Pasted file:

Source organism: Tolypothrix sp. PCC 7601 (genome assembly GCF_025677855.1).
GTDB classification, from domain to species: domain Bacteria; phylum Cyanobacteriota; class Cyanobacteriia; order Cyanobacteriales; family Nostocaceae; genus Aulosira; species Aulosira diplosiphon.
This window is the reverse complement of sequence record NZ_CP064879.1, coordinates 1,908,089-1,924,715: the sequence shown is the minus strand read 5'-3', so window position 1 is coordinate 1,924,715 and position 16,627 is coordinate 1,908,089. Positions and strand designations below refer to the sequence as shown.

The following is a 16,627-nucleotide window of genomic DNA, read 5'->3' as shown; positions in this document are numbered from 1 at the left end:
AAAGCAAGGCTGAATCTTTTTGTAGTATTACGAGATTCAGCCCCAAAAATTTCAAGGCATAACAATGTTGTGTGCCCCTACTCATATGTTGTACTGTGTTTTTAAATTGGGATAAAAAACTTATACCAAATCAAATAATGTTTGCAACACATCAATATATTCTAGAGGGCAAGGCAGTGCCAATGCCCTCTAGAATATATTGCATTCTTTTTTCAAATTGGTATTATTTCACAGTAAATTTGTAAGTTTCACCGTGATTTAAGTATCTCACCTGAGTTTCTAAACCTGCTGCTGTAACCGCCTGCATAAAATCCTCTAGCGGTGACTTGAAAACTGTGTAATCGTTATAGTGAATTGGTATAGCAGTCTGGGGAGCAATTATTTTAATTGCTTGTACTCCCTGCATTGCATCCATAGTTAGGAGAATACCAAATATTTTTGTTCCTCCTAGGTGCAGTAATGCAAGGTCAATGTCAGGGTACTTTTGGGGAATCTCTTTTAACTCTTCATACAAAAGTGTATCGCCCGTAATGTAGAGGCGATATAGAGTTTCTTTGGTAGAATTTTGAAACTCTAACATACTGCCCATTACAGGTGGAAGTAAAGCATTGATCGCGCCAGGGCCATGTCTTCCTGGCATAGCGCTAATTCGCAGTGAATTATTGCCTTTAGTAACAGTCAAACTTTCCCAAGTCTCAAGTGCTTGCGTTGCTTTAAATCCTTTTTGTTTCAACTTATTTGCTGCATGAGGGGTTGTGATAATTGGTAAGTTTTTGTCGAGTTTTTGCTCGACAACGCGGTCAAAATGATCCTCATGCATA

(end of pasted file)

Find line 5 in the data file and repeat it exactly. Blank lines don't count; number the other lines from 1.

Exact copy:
AAAGCAAGGCTGAATCTTTTTGTAGTATTACGAGATTCAGCCCCAAAAATTTCAAGGCATAACAATGTTGTGTGCCCCTACTCATATGTTGTACTGTGTTTTTAAATTGGGATAAAAAACTTATACCAAATCAAATAATGTTTGCAACACATCAATATATTCTAGAGGGCAAGGCAGTGCCAATGCCCTCTAGAATATATTGCATTCTTTTTTCAAATTGGTATTATTTCACAGTAAATTTGTAAGTTTCACCGTGATTTAAGTATCTCACCTGAGTTTCTAAACCTGCTGCTGTAACCGCCTGCATAAAATCCTCTAGCGGTGACTTGAAAACTGTGTAATCGTTATAGTGAATTGGTATAGCAGTCTGGGGAGCAATTATTTTAATTGCTTGTACTCCCTGCATTGCATCCATAGTTAGGAGAATACCAAATATTTTTGTTCCTCCTAGGTGCAGTAATGCAAGGTCAATGTCAGGGTACTTTTGGGGAATCTCTTTTAACTCTTCATACAAAAGTGTATCGCCCGTAATGTAGAGGCGATATAGAGTTTCTTTGGTAGAATTTTGAAACTCTAACATACTGCCCATTACAGGTGGAAGTAAAGCATTGATCGCGCCAGGGCCATGTCTTCCTGGCATAGCGCTAATTCGCAGTGAATTATTGCCTTTAGTAACAGTCAAACTTTCCCAAGTCTCAAGTGCTTGCGTTGCTTTAAATCCTTTTTGTTTCAACTTATTTGCTGCATGAGGGGTTGTGATAATTGGTAAGTTTTTGTCGAGTTTTTGCTCGACAACGCGGTCAAAATGATCCTCATGCATA